In adapting Charles Bukowski’s semi-autobiographical novel “Factotum,” co-writer/director Bent Hamer assigned himself the unenviable task of encapsulating Bukowski’s I-hate-everyone-especially-me worldview without making it seem either too self-serving or self-pitying. Hank Chinaski (Matt Dillon) is, after all, defined by a queasy feigned indifference towards everyone around him and a trenchant kind of misanthropy. Thankfully, Hamer succeeds in finding the right mix of bitterly funny humor and bleak drama to characterize Chinaski thanks in no small part to Dillon’s versatile performance. As an alcoholic and an intellectual that’s simultaneously too proud and disinterested to hold down menial work, Chinaski craves recognition for his writing. He even suggests to his fair-weather girlfriend Jan (the never-not excellent Lili Taylor) that people only think they need love because affection is one way people show each other that they value each other. And that’s in a weird way what makes “Factotum” so bitterly funny. To get anywhere, Chinaski knows that he’ll have to suck up to people he considers to be his inferiors, people who are presumably lying to themselves when they refuse to empathize with Chinaski. Chinaski’s arrogant, and perpetually self-destructive, but he’s also not wrong.
“Leaving Las Vegas”
While it’s tempting to compare “Leaving Las Vegas” to “The Lost Weekend” (see below), the key difference between Billy Wilder’s wrenching drama about alcoholism and Mike Figgis’ darkly romantic neo-noir is that there’s no hope of recovery for the latter film’s lead protagonist. Washed-up screenwriter Ben Sanderson (Nicolas Cage) goes to Las Vegas to drink himself to death. And in spite of her best efforts, Sera (Elisabeth Shue), a lonely prostitute that’s instantly attracted to him, yet can’t steer Ben clear of his suicidal impulses. Worse still, Ben doesn’t have the luxury of being surrounded by a community of friends or loved ones. There’s no kindly bartenders here, nor any magically redemptive qualities to Sera’s love. All that’s left for Ben at this point is a grinding and inevitably fatal binge. Figgis refuses to pity Ben: he’s pathetic and often slovenly but he’s also not without a certain three-sheets-to-the-wind kind of charm. Likewise, it’s to Figgis’ great credit that Sera’s character arc isn’t contrived. Even when Sera hits rock bottom hard, the new low that her own powerlessness brings her to never seems gratuitous within the context of the story that’s being told. And when the film ends, Ben leaves Sera to hit a new low all by herself.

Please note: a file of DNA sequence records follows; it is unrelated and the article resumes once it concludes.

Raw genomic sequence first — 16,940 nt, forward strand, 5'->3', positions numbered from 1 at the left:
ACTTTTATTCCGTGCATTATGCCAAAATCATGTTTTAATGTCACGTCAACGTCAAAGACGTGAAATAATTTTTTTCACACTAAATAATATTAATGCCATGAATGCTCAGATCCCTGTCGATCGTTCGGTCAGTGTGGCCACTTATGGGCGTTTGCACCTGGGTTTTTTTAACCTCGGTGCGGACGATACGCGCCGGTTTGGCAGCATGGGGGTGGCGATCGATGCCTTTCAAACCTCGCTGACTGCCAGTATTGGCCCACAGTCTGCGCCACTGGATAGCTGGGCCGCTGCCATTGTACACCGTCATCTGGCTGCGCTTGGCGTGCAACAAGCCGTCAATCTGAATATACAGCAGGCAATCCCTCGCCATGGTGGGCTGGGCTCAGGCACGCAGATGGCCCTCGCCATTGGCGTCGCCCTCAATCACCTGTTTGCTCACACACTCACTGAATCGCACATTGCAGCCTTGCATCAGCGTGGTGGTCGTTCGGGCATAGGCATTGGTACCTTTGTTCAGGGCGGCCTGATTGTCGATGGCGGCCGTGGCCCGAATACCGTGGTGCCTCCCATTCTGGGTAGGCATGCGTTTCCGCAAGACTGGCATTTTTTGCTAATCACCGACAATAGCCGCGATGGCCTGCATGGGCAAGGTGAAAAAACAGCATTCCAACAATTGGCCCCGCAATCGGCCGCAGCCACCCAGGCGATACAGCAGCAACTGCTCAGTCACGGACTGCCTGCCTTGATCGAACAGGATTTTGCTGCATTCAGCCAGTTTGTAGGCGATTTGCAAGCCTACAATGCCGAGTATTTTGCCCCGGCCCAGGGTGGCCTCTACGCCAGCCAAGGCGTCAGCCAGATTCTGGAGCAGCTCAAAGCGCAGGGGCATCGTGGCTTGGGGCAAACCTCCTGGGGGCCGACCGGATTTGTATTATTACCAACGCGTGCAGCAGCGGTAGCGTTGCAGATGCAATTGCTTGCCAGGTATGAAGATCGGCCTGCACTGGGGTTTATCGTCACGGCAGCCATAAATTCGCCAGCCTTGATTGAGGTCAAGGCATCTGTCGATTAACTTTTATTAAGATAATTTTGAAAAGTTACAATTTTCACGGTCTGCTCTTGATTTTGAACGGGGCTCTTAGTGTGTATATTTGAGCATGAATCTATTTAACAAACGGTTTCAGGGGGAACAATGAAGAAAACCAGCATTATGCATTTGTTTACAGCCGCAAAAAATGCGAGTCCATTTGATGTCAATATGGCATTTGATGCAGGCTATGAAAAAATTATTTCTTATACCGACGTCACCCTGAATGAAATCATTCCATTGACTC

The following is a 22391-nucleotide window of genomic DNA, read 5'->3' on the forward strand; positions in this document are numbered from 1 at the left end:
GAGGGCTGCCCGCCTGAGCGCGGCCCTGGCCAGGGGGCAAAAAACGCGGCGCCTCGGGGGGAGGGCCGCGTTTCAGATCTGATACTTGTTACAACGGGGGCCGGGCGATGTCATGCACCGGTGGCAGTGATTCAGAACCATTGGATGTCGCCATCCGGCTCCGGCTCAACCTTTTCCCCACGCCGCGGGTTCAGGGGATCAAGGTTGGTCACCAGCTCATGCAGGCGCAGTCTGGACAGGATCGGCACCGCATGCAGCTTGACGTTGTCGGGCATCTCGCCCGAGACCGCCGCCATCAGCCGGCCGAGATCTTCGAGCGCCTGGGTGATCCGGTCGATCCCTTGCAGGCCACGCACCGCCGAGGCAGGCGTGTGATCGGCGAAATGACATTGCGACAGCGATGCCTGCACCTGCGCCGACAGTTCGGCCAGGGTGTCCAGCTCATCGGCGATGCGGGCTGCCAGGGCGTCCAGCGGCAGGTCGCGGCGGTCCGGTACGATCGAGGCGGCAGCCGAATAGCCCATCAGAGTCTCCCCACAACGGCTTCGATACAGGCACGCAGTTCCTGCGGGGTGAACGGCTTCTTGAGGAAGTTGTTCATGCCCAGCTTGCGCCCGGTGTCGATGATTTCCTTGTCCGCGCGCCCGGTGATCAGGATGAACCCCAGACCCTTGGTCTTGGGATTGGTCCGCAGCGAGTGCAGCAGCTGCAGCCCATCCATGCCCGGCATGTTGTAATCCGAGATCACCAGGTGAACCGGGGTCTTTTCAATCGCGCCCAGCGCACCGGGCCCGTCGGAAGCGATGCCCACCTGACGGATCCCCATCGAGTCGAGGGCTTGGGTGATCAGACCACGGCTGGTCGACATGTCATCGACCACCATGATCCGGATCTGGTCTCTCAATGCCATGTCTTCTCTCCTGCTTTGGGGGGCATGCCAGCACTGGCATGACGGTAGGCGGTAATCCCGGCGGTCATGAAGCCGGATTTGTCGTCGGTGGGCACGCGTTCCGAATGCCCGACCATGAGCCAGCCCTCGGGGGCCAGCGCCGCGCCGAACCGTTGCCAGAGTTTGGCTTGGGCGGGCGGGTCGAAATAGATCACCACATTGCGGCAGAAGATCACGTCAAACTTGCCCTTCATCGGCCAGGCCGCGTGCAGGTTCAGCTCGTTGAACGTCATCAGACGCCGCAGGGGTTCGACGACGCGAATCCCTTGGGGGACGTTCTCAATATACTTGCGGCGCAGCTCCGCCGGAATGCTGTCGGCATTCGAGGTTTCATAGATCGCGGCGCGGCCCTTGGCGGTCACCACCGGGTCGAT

“The Lost Weekend”
Billy Wilder’s “The Lost Weekend” is basically a horror film about a washed-up writer whose addiction has taken over his life. The film begins with a long crane shot that initially surveys the buildings on a city block and then hones in on a bottle of whiskey that Ray Milland‘s haunted Don Birnam has secreted in case of such an emergency. Don’s brother Wick (Phillip Terry) and his girlfriend Helen (Jane Wyman) want to take him away from the city for the weekend to help him sober up, but Don is already doing everything short of cartwheels to get that bottle of Rye back. Don’s fears of being alone and desperately in need of a drink in a city full of people that pity him are well-founded. Once he’s pushed Wick and Helen away, Don stumbles around the city alone in search for money enough to buy his next drink. The universe seems to conspire against Don, an alcoholic that’s always perilously close to hitting rock bottom but never quite makes it, until he’s made to see that he’s never really been alone or without resources. Miklos Rozsa’s theremin-heavy score compliments nightmarish scenes like when a bat devours a rat hiding in Don’s apartment, or when Don stumbles around looking for a pawn shop but finds they’re all closed for Yom Kippur. “Lost Weekend” is potent nightmare fuel, right up until its sobering finale.